A growing trend for specialist teams is changing the way the wealthiest families are managing their assets.
The Family Office has really come to the fore in the Middle East over the past 20 years. Their importance has been supercharged by the global trend for wealth to pass from corporations to individuals, a shift projected to reach new highs in the coming decades.
All this wealth transferring into the hands of individuals must be carefully managed. So where once Family Office teams were hidden deep in the operations of a family-owned business, staffed by ‘enthusiastic amateurs’ whose day job was to run the company, now families are increasingly seeking formalised specialist units.
Highly professional, independent teams that focus solely on a family’s personal wealth are emerging, with more non-family members involved in running Middle East Family Offices. Often these are the highly experienced employees of global firms, bringing with them institutionalisation and a change in behaviour.
This has not only affected the structures through which investments are made – introducing standard policies and procedures to embed governance and accountability into all activities – but it also fosters a more global outlook.
More than 74% of advisors taking part in our 2020 Intertrust Group Middle East Survey expected ultra-high net worth families to become more global in the next five years.
Professionalising the Family Office allows the asset base to be diversified away from sentimental investments, with less reliance on traditionally operating businesses. A desire for fiscal sustainability requires a strong flow of deals and attractive investment opportunities to allocate liquid funds.
Reflecting broader financial industry trends, Family Offices are also embracing technology in a significant way, to embed robust governance into processes, reduce risk and increase the visibility of underlying asset performance.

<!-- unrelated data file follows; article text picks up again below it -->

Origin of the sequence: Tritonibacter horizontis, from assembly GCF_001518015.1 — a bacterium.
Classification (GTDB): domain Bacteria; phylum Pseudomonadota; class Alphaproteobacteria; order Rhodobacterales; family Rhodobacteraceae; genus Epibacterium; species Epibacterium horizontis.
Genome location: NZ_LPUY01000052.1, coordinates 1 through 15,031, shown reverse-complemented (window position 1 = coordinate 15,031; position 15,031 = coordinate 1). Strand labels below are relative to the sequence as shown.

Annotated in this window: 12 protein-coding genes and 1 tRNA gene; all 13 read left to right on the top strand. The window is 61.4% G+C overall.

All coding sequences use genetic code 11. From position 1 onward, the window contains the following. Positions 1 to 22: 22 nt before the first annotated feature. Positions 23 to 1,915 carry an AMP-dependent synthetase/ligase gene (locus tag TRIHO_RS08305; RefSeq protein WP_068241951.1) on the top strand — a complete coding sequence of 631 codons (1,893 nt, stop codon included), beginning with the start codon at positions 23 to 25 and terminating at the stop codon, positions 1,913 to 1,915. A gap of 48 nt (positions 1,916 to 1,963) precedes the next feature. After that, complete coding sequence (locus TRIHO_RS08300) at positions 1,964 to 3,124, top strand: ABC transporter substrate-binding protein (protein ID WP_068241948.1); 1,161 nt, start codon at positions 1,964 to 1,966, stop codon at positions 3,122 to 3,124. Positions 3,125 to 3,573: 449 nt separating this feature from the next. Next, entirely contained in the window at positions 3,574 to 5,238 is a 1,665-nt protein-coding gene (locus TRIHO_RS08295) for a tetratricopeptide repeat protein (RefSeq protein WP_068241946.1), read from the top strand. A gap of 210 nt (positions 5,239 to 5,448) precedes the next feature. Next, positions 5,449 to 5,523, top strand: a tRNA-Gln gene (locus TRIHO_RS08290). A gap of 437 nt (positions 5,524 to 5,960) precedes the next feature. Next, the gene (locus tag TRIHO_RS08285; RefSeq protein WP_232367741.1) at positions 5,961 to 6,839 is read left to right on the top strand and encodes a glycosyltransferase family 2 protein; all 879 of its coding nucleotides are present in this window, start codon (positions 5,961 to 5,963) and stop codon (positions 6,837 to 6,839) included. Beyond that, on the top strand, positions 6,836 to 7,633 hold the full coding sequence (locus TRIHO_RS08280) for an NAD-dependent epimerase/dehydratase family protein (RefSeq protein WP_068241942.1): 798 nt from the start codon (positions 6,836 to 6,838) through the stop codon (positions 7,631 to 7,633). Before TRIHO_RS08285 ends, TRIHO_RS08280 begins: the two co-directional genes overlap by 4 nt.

One way to attract the best professional talent is to allow recruits to co-invest alongside their employers. For their part, families can take reassurance from the knowledge that their employees also have “skin in the game”.
This trend brings opportunities for both inward and outward investment in member countries of the Gulf Cooperation Council (GCC). Rather than a simple outflow of funds from the region, asset allocation is balanced. Some 90% of advisors in our Middle East Survey expected the coming generation of tech-savvy families to further expand their activities beyond the region.
Adapting to the pandemic
The Covid-19 pandemic has seen families increase their focus on investment sustainability and professionalising their businesses. One standout issue highlighted by Covid-19 is key person risk.
In one case, a key decision-maker was incapacitated by the virus, hugely affecting the ability of the Family Office to function effectively and react to change. As a result, the family has now accelerated the professionalisation of its leadership teams, simplifying and consolidating its structure and strengthening its governance.